plane of ridge, red-tailed hawk calling
in foreground, sound of wave in channel

how this is not the present,
which as it was being

experience of object, sense
“abstract,” knowledge

cloudless blue sky reflected in channel,
sunlit green of pine on tip of sandspit

TC said...

Steve,

Glad to feel the return to the familiar precinct,

grey whiteness of fog against invisible
plane of ridge, red-tailed hawk calling

the farther off it gets, the more keen that note.

Very cold and foggy over here in the land mass notch wind tunnel, cats all sleeping off the contagious household stress after an awful (and scary) day's venture into the institutional health care franz kafka nightmare machine.

That Turkish fox looks as though adversity has been faced and conquered. One has to admire the wit and tenacity.

But the photo of the "hunt foxes" in the cage awaiting the hounds... that touched a nerve. Also I've always found the Vachon shot of the fox chained to the bumper of the car mysterious and strange and sad and brave and weird at the same time -- the pure eye of John Vachon.

TC said...

By the by the proprietor of that barbering establishment upon which the stuffed and mounted Red Fox in the top photo has no choice but to look down was one Lars Wall. Born circa 1864 in Sweden, Lars immigrated to America in 1879, came to the Milton, N.D. area circa 1890 and there opened the barber shop which entraps our view here. In 1900 Lars married Bessie Tanstrum, also a Swedish immigrant. The family eventually included three children. They moved to California in 1915. Bessie died in 1929 and Lars in 1940. The stuffed and mounted fox would have died sometime before 1917. The photo was taken by barber Bill Bell in the spring of that year.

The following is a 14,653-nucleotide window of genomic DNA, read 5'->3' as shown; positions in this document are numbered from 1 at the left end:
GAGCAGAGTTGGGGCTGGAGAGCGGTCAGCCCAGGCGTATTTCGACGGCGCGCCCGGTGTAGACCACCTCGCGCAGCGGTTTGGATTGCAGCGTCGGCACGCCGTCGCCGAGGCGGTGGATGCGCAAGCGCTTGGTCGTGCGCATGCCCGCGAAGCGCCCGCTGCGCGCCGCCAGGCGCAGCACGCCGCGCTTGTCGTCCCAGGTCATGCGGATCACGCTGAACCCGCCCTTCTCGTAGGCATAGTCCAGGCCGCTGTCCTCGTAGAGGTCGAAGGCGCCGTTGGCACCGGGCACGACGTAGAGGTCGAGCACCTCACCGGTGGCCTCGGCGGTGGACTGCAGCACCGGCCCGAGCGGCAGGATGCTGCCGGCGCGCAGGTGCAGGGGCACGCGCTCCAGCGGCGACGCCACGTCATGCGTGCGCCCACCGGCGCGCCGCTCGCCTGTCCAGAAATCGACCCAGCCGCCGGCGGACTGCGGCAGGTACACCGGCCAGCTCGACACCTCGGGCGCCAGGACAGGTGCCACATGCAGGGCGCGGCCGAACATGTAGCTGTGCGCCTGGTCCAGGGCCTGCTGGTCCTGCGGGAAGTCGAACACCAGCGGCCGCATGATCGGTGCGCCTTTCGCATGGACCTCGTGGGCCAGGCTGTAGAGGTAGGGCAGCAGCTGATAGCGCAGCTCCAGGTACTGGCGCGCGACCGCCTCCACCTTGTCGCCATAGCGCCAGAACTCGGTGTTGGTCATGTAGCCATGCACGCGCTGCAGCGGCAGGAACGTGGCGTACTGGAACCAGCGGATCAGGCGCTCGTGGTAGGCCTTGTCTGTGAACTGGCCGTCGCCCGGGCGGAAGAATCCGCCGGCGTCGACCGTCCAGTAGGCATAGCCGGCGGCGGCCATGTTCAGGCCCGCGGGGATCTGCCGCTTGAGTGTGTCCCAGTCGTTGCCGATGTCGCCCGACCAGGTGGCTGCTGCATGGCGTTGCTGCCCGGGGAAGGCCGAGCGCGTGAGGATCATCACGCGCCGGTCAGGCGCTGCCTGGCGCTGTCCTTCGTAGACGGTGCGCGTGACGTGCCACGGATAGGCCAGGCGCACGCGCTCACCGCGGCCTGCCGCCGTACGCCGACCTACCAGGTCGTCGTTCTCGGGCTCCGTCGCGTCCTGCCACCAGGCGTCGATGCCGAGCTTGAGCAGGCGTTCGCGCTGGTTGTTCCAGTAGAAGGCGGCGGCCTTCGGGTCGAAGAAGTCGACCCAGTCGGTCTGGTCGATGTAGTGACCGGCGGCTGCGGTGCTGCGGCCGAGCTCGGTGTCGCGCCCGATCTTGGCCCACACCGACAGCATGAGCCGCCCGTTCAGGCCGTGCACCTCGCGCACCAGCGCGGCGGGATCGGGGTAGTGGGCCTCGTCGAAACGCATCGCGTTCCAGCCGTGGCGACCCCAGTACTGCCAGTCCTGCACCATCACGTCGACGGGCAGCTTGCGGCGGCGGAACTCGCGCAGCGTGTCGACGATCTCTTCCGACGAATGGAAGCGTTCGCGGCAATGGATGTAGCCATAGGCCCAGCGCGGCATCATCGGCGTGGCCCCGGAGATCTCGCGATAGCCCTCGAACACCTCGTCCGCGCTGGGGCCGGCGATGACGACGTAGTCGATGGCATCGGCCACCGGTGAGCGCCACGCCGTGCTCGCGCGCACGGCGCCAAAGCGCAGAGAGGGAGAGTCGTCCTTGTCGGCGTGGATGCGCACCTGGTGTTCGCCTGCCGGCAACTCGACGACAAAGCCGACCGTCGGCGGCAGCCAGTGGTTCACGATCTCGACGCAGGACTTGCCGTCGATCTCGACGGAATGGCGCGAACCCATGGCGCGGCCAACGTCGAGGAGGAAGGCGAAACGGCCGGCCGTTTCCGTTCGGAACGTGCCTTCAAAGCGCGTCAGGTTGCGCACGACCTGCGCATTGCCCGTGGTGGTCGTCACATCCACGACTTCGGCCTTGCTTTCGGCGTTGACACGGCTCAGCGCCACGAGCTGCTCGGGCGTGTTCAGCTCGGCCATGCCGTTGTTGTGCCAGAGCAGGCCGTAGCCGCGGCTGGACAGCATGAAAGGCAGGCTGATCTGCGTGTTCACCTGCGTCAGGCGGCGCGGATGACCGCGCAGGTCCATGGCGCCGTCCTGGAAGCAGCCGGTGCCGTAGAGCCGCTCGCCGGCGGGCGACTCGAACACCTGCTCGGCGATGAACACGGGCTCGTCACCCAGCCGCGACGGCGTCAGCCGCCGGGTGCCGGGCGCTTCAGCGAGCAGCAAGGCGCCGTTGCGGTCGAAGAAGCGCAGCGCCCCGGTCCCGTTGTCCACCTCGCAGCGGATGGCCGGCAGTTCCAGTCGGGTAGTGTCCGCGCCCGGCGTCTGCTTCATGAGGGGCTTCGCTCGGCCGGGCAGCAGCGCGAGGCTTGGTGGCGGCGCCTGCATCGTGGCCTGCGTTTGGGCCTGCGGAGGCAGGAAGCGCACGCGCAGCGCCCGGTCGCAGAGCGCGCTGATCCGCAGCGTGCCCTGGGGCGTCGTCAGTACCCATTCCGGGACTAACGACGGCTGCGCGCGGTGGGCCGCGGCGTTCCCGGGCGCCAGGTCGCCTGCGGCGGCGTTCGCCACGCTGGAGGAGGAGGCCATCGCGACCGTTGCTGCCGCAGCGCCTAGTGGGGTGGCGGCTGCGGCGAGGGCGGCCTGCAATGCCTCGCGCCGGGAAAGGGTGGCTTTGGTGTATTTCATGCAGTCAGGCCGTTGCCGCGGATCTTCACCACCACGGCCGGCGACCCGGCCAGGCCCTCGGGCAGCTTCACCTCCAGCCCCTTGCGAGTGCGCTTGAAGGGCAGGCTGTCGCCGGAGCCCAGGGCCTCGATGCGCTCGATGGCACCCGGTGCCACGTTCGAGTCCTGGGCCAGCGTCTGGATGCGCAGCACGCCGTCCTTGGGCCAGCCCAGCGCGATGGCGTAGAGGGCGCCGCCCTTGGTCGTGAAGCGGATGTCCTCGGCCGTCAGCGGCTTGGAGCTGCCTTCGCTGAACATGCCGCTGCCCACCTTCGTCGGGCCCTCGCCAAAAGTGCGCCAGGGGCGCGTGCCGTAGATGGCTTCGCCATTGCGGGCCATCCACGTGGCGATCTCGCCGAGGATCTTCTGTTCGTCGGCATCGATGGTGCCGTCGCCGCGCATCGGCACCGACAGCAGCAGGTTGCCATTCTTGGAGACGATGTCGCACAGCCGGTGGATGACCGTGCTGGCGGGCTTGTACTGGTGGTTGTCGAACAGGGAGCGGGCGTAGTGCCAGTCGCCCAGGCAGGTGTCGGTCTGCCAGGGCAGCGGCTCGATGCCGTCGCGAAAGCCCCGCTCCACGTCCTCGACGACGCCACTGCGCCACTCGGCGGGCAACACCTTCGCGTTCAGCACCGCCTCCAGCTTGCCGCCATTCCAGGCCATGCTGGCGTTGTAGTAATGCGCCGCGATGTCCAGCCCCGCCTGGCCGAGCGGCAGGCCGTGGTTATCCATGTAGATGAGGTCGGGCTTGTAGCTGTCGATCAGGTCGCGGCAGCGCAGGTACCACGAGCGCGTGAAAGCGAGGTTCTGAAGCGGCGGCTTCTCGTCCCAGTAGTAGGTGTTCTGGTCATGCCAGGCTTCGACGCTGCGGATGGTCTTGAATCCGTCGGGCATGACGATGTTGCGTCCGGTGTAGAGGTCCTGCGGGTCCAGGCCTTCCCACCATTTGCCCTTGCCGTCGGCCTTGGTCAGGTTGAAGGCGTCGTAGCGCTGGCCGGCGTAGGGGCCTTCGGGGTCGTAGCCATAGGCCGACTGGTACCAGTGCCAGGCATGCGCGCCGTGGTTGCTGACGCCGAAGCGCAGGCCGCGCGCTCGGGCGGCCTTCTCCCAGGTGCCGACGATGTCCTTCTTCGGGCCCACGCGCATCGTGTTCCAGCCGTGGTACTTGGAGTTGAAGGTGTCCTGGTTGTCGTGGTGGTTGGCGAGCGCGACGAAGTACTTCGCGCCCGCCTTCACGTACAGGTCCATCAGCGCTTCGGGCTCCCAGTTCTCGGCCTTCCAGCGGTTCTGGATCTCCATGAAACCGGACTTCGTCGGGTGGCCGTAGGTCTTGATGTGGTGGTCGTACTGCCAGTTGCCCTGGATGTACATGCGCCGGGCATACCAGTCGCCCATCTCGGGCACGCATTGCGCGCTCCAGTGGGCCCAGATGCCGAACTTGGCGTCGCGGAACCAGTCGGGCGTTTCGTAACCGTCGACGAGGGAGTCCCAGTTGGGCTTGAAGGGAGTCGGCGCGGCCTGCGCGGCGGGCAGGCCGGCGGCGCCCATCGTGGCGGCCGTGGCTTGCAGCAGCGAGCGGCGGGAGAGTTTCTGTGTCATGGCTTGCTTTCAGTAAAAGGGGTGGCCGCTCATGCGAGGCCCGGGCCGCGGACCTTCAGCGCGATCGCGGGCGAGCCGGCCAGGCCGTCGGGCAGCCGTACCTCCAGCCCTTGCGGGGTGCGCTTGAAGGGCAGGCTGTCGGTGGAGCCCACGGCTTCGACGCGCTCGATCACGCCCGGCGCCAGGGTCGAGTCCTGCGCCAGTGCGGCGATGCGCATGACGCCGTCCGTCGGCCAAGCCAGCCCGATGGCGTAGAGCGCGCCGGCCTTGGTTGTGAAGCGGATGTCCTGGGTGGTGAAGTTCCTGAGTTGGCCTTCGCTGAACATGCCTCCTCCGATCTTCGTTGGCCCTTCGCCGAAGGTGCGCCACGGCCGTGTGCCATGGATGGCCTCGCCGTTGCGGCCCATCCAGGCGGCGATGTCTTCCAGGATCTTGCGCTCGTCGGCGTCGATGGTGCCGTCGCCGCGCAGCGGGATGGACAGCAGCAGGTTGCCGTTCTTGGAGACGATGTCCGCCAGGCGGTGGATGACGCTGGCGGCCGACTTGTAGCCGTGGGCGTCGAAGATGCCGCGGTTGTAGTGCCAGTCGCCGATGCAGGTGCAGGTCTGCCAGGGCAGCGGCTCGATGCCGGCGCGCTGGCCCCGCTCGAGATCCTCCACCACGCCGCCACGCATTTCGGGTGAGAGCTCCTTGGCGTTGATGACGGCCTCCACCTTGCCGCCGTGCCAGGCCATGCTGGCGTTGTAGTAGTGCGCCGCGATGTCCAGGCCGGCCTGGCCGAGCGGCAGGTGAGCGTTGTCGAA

Susan Kay Anderson said...

Living in Quivira Awhile

The father had a shredded map that said
Orinoco on one side and Munich on the other.
He knew he was supposed to go somewhere.
Somewhere he had not worked before. Somewhere
better. Anywhere but here. To go unnoticed.
Work for a better boss.

This god damn America coming home
With a couple of fox furs. One white, one grey.
They aren’t toys and they aren’t for wearing.
You’re not too drunk to know

these foxes are symbols of death
the mother said as she walked over
to the TV to shut off Hogan’s Heroes—
a show that was only interesting
when Hogan got to kiss the Kraut Girl
and their arms looked muscular.
This American crap!

After the kissing ended she fed
the family cakes. Pies of gold because the gold